The #Health Benefits of #Coffee vs. #Tea

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The experience of the over-caffeinated jitters is enough to leave anyone wondering whether or not coffee or tea can possibly have health benefits. In fact, wisdom such as “Too much coffee will stunt your growth!” has been passed down between worrying parents for so long that the unhealthy reputation seems impossible to reverse. Luckily, there are several studies that do just that.

In fact, there are so many studies that most new research on the health benefits of both coffee and tea is in the form of a meta-analysis. A meta-analysis is basically what it sounds like: an analysis of an analysis. In the case of research, this means an analysis of several studies that research the same thing.

When it comes to which beverage is better for you, both have a host of benefits. Both coffee and tea are associated with reducing the risk for depression, heart disease, liver disease and stroke. However, there are subtle differences that may make both good options to introduce into your daily routine.

Breaking down the statistics for the health benefits of coffee reveals that to reap the rewards of coffee drinking, having two to five cups (what is considered a moderate amount) a day is best.

A Harvard study shows that for women just two cups a day could potentially reduce the risk of depression by 15 percent. Another specific benefit for women is the lowered risk of endometrial cancer, linked to the consumption of both decaffeinated and regular coffee.

A meta-analysis of 11 different studies revealed that this amount is also ideal for reducing the chance of strokes. Furthermore, two or three cups may help reduce the risk of developing type 2 diabetes. This moderate amount of coffee is also the sweet spot for having the lowest risk of cardiovascular problems.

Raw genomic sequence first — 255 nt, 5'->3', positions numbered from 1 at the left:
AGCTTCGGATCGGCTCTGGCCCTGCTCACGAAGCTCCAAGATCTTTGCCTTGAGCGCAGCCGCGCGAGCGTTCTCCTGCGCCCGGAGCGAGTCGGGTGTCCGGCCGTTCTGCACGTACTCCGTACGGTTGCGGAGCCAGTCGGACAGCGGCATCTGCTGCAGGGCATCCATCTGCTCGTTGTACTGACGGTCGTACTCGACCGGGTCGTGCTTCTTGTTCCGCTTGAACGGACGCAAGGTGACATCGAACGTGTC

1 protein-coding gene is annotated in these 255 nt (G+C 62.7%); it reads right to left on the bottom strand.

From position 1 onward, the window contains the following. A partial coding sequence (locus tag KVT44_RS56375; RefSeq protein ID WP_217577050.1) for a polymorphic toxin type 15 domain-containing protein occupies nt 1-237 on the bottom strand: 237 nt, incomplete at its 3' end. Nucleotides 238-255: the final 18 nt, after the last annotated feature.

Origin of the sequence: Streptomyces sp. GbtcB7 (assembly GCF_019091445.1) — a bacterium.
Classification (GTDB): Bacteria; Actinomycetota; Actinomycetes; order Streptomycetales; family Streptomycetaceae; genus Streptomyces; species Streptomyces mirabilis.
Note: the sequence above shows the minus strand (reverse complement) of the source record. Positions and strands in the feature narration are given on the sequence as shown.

Drinking two or three cups of tea seems to be the best option for boosting the health benefits. This amount may reduce the risk for depression by a full 37 percent. One study found that women who drink 2.5 cups of tea a day had a reduced risk for rectal cancer by 60 percent. Women can also benefit from drinking green tea as it slows breast cancer growth.

Furthermore, tea boasts a variety of types. Different kinds of tea have benefits to suit your personal needs. In a simple sense, a basic tea variety set may have a sleepytime, chamomile tea alongside an energizing green tea variety. Mixing up the different types of tea you drink means that you can add the antioxidant boost from matcha alongside the reduced risk ofcoronary heart disease from black tea.

Coffee and tea undoubtedly have a strong place cross-culturally. In America alone, 83 percent of adults are coffee drinkers. The United States also boasts the second place spot to China, which racks up 90 million dollars in annual sales in the retail market for tea. That being said, adding the beverage that suits your tastes and needs in a moderate amount is certainly worth a try.

The graphic below is a simple summary of just a few of the health benefits between the drinks.

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Originally posted in Care2 By: Ashlyn Kittrell

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One thought on “The #Health Benefits of #Coffee vs. #Tea

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